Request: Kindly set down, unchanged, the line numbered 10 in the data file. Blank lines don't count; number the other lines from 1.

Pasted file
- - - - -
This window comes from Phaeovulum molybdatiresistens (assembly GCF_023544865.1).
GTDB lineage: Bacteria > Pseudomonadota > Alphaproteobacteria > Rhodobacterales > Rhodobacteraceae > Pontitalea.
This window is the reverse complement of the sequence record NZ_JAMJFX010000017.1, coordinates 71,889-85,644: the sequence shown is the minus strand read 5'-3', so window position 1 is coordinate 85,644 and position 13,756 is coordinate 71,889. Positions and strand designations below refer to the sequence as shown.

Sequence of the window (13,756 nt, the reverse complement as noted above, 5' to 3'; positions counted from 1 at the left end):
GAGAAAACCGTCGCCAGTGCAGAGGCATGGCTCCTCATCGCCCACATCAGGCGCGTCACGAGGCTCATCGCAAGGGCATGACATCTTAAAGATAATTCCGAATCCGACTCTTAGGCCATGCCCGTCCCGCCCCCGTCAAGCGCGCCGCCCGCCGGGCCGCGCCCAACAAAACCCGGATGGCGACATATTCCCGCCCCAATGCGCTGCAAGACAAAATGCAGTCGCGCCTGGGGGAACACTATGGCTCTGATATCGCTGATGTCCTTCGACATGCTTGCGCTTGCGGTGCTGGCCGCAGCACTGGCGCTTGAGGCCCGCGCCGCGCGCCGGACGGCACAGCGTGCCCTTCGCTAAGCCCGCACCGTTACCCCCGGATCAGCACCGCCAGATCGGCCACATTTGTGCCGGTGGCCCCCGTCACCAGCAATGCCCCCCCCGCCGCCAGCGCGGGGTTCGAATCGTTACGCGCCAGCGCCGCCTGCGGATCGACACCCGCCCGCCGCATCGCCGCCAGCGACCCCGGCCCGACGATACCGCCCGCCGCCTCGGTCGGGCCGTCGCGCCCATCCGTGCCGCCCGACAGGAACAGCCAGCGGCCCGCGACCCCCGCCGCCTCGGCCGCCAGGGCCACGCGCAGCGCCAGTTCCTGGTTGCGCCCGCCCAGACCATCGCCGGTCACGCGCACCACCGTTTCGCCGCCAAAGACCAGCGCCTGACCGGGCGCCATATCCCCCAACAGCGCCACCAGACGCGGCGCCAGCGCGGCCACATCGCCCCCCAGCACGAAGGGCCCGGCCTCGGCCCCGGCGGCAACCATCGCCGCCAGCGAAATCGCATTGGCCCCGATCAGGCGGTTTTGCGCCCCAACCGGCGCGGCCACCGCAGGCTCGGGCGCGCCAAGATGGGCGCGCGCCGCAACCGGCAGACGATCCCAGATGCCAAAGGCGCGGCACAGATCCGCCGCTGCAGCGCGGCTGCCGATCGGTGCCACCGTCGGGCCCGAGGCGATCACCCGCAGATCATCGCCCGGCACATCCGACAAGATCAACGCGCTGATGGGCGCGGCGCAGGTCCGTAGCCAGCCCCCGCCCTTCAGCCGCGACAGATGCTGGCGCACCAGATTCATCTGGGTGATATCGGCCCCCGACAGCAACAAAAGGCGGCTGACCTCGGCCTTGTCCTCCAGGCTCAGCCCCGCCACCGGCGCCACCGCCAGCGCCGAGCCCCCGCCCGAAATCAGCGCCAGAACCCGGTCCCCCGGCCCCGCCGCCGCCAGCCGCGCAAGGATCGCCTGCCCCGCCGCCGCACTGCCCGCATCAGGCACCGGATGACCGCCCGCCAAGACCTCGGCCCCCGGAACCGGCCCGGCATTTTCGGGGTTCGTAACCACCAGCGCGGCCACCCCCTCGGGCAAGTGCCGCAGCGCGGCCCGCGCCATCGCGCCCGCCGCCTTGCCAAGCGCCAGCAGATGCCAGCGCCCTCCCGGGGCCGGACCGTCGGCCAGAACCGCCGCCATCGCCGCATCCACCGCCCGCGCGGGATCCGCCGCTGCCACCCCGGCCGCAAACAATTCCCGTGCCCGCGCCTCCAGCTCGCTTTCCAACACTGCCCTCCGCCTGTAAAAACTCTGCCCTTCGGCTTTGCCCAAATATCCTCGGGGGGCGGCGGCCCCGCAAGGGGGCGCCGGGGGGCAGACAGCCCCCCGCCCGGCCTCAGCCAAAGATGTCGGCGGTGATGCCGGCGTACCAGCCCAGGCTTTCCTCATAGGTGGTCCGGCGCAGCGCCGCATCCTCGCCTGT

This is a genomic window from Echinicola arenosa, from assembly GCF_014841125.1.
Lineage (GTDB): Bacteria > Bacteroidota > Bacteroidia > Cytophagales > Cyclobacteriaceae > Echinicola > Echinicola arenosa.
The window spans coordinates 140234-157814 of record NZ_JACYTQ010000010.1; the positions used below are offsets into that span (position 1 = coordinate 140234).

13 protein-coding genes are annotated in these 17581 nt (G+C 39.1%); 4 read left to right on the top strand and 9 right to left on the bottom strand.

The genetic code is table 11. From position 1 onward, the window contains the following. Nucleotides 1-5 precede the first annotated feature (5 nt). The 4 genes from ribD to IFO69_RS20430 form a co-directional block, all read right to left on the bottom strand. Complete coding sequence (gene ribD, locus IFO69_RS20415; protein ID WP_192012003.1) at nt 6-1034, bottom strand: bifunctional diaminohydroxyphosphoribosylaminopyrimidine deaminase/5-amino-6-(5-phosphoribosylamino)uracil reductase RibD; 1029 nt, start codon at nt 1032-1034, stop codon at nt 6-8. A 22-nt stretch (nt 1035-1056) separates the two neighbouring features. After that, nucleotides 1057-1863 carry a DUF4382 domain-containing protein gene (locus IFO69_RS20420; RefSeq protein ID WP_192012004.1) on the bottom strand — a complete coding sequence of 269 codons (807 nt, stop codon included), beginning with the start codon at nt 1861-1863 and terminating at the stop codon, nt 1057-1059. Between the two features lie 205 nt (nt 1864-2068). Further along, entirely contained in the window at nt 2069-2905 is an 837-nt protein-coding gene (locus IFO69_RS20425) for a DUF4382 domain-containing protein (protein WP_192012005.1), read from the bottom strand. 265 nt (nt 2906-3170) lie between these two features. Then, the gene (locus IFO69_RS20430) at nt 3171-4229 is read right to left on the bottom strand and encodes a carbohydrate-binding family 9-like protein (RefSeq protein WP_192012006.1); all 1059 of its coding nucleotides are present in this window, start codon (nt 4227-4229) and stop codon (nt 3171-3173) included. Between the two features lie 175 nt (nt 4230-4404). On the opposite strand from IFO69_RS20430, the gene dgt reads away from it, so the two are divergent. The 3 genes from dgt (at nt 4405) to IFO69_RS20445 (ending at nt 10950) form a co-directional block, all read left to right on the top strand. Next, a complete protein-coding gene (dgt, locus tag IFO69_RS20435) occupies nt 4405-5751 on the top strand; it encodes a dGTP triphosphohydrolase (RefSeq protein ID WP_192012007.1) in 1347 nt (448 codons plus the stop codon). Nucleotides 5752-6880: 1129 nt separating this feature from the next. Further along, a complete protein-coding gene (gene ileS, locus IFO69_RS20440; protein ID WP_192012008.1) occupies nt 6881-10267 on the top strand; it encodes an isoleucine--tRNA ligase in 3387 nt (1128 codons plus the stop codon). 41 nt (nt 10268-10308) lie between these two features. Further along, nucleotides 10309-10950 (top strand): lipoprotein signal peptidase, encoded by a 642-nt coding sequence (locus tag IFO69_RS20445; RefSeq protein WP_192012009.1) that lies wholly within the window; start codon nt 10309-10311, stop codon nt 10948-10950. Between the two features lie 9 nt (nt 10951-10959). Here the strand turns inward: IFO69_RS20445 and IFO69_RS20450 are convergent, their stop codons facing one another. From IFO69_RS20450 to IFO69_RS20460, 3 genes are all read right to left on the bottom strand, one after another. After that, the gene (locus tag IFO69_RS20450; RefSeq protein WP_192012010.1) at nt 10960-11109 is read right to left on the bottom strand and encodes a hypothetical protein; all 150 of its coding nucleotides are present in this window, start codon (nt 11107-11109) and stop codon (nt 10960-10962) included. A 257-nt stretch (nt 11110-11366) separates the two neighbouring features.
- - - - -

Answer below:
The genetic code is table 11. From position 1 onward, the window contains the following. Nucleotides 1-5 precede the first annotated feature (5 nt). The 4 genes from ribD to IFO69_RS20430 form a co-directional block, all read right to left on the bottom strand. Complete coding sequence (gene ribD, locus IFO69_RS20415; protein ID WP_192012003.1) at nt 6-1034, bottom strand: bifunctional diaminohydroxyphosphoribosylaminopyrimidine deaminase/5-amino-6-(5-phosphoribosylamino)uracil reductase RibD; 1029 nt, start codon at nt 1032-1034, stop codon at nt 6-8. A 22-nt stretch (nt 1035-1056) separates the two neighbouring features. After that, nucleotides 1057-1863 carry a DUF4382 domain-containing protein gene (locus IFO69_RS20420; RefSeq protein ID WP_192012004.1) on the bottom strand — a complete coding sequence of 269 codons (807 nt, stop codon included), beginning with the start codon at nt 1861-1863 and terminating at the stop codon, nt 1057-1059. Between the two features lie 205 nt (nt 1864-2068). Further along, entirely contained in the window at nt 2069-2905 is an 837-nt protein-coding gene (locus IFO69_RS20425) for a DUF4382 domain-containing protein (protein WP_192012005.1), read from the bottom strand. 265 nt (nt 2906-3170) lie between these two features. Then, the gene (locus IFO69_RS20430) at nt 3171-4229 is read right to left on the bottom strand and encodes a carbohydrate-binding family 9-like protein (RefSeq protein WP_192012006.1); all 1059 of its coding nucleotides are present in this window, start codon (nt 4227-4229) and stop codon (nt 3171-3173) included. Between the two features lie 175 nt (nt 4230-4404). On the opposite strand from IFO69_RS20430, the gene dgt reads away from it, so the two are divergent. The 3 genes from dgt (at nt 4405) to IFO69_RS20445 (ending at nt 10950) form a co-directional block, all read left to right on the top strand. Next, a complete protein-coding gene (dgt, locus tag IFO69_RS20435) occupies nt 4405-5751 on the top strand; it encodes a dGTP triphosphohydrolase (RefSeq protein ID WP_192012007.1) in 1347 nt (448 codons plus the stop codon). Nucleotides 5752-6880: 1129 nt separating this feature from the next. Further along, a complete protein-coding gene (gene ileS, locus IFO69_RS20440; protein ID WP_192012008.1) occupies nt 6881-10267 on the top strand; it encodes an isoleucine--tRNA ligase in 3387 nt (1128 codons plus the stop codon). 41 nt (nt 10268-10308) lie between these two features. Further along, nucleotides 10309-10950 (top strand): lipoprotein signal peptidase, encoded by a 642-nt coding sequence (locus tag IFO69_RS20445; RefSeq protein WP_192012009.1) that lies wholly within the window; start codon nt 10309-10311, stop codon nt 10948-10950. Between the two features lie 9 nt (nt 10951-10959). Here the strand turns inward: IFO69_RS20445 and IFO69_RS20450 are convergent, their stop codons facing one another. From IFO69_RS20450 to IFO69_RS20460, 3 genes are all read right to left on the bottom strand, one after another. After that, the gene (locus tag IFO69_RS20450; RefSeq protein WP_192012010.1) at nt 10960-11109 is read right to left on the bottom strand and encodes a hypothetical protein; all 150 of its coding nucleotides are present in this window, start codon (nt 11107-11109) and stop codon (nt 10960-10962) included. A 257-nt stretch (nt 11110-11366) separates the two neighbouring features.